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6 Simple Tips for Making High Altitude Camping a Success

Photo by DieterMeyrl via iStock

High altitude camping is one of the best but also most challenging types of camping. With high altitudes usually come stunning alpine views of mountains, glaciers, and valleys. This makes for some unforgettable memories at camp. 

However, getting to these locations means battling cold temperatures and, in many cases, tough trails.

In this article, we go over a few tips that will make sure you enjoy these stunning locations safely and comfortably. 

Table of Contents:

High Altitude Camping – Stay Warm with a Heater

Diesel Heater next to an SUV in the snow

First and foremost, we need to make sure we have a way of staying warm while high altitude camping. Temperatures in such areas are unforgiving, and going unprepared can lead to a very unpleasant stay. 

In this instance, a heated blanket won’t be able to keep us comfortable. We need something to warm up the ambient temperatures inside our tent rather than just warming up our bodies. 

One of the best products for this job is the diesel heater. At 4WDTalk, we love diesel heaters as they are safe and easy to use. With these devices, the warm air never comes into contact with the combustion processes; therefore, there is far less risk of carbon monoxide poisoning. 

diesel heaters are ideal for overlanding

The specific unit we have in mind is the Planar 4D-12V – a product tested for years in the coldest environments possible. The Planar comes in a crushproof rain-resistant case and runs on diesel or kerosene and 12v DC. It has a silencer, air intake filter, and a remote wired controller. 

Fuel consumption is roughly 3-4 liters per 8 hours, and it can operate at altitudes of up to 8,200 feet, making it the perfect companion on those cold nights in the mountains. 

Keep in mind that this heater isn’t just capable of heating up a tent while high altitude camping. It can work perfectly in caravans, boats, and even ice fishing huts. It’s a portable device, so you can take it with you regardless of your adventure!

High Altitude Camping – Get Used to the High Altitude

High Altitude Camping – Get Used to the High Altitude

Photo by DieterMeyrl via iStock

One of the biggest mistakes adventurers often make while high altitude camping is ascending too quickly. This can lead to altitude sickness, which can be extremely dangerous.

To avoid such a scenario, we suggest you spend a day exploring at a lower elevation before continuing further up the next day. If you’re planning on going really high, use this progressive method for two or even three days until you reach your desired location. 

High Altitude Camping – Have a Prepared Vehicle

Aggressive off road ready car in mountains

Photo by molchanovdmitry via iStock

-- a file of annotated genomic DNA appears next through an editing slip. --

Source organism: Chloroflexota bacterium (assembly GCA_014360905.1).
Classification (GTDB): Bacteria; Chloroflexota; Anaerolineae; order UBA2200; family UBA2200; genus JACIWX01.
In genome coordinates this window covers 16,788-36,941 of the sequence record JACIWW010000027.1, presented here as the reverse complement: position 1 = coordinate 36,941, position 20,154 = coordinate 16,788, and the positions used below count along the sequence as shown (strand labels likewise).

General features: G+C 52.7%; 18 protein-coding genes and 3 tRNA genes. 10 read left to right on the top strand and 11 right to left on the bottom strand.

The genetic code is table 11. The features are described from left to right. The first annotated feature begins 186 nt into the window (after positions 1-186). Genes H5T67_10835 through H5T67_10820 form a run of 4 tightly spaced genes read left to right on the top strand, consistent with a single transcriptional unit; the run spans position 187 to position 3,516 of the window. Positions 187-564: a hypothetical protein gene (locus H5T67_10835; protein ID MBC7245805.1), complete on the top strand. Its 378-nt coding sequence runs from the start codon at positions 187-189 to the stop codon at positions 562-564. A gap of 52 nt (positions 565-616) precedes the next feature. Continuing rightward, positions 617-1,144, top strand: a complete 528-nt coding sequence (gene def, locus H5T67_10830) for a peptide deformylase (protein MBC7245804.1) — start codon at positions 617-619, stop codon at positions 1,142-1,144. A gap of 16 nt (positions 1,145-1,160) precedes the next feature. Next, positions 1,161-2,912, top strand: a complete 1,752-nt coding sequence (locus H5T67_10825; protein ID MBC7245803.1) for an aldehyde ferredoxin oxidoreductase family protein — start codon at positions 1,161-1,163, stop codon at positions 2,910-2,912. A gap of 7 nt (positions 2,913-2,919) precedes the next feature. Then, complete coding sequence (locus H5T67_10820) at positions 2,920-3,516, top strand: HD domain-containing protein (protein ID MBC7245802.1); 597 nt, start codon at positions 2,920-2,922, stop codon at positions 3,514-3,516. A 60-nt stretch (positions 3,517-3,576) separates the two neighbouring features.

High altitude camping many times requires tackling difficult muddy or snowy roads. At such locations, the rain and snow never seem to stop, which makes for battered and rutted trails. To head into such areas, ensure your truck has good off-road tires, recovery equipment, and maybe even a satellite phone in case you need it.

A winch is also a bonus but isn’t absolutely necessary – especially if you aren’t traveling alone.

High Altitude Camping – Stay Hydrated

making coffee while camping

Photo by AscentXmedia via iStock

We often forget to drink water when in cold areas for multiple days. You might have had this happen before. A whole day has gone by, and you stare at your water bottle only to notice it is just as full as it was in the morning. 

Since high altitude camping usually means being far from help, we must do everything possible to reduce the chances of getting sick.

While there is no evidence that hydrating can reduce the chances of altitude sickness, you should still ensure that you are taking in enough fluids. 

High Altitude Camping – Stay Protected from the Sun

Lone camper sitting on top of mountain and edge of cliff

Photo by thinair28 via iStock

You might be surprised to hear this, but the colder temperatures in the mountains do not mean that the sun’s rays are also weaker.

In fact, when high altitude camping, you will be faced with stronger sun rays because there are fewer atmospheric particles to absorb the sun. This means that you should pay close attention to protecting your skin from the sun by using sunscreen and clothes that cover your whole body. 

Furthermore, if you are heading high altitude camping during winter, you must take sunglasses with you to avoid snow blindness. 

High Altitude Camping – Be Aware of How you Feel

Hiking in the mountains

Photo by thinair28 via iStock

Our final high altitude camping tip is always to be aware of how you feel. If at any point you start to feel unwell, it is wise to begin descending. Remember, we are out there to have fun and not to risk our health and happiness.

Feeling unwell in such areas will make for a miserable and risky time. 

On the other hand, if you have spent a few days at your desired high altitude camping location and are still feeling great, you can ascend to an even higher spot for better views and a more unique experience. However, from a certain point onwards, such locations tend to only be accessible via hiking trails.

Final Thoughts

Two people lying in tent with a view of mountains

Photo by oixxo via iStock

High altitude camping is an experience every adventurer must engage in at some point. The views and memories formed in these areas really are much deeper and unique than most other places we can access and camp. It requires preparation and, in some instances, perseverance, but the rewards are worth it.

If you have questions about high altitude camping, off-roading, or anything overland-related, head to the forum section of our page to ask away!

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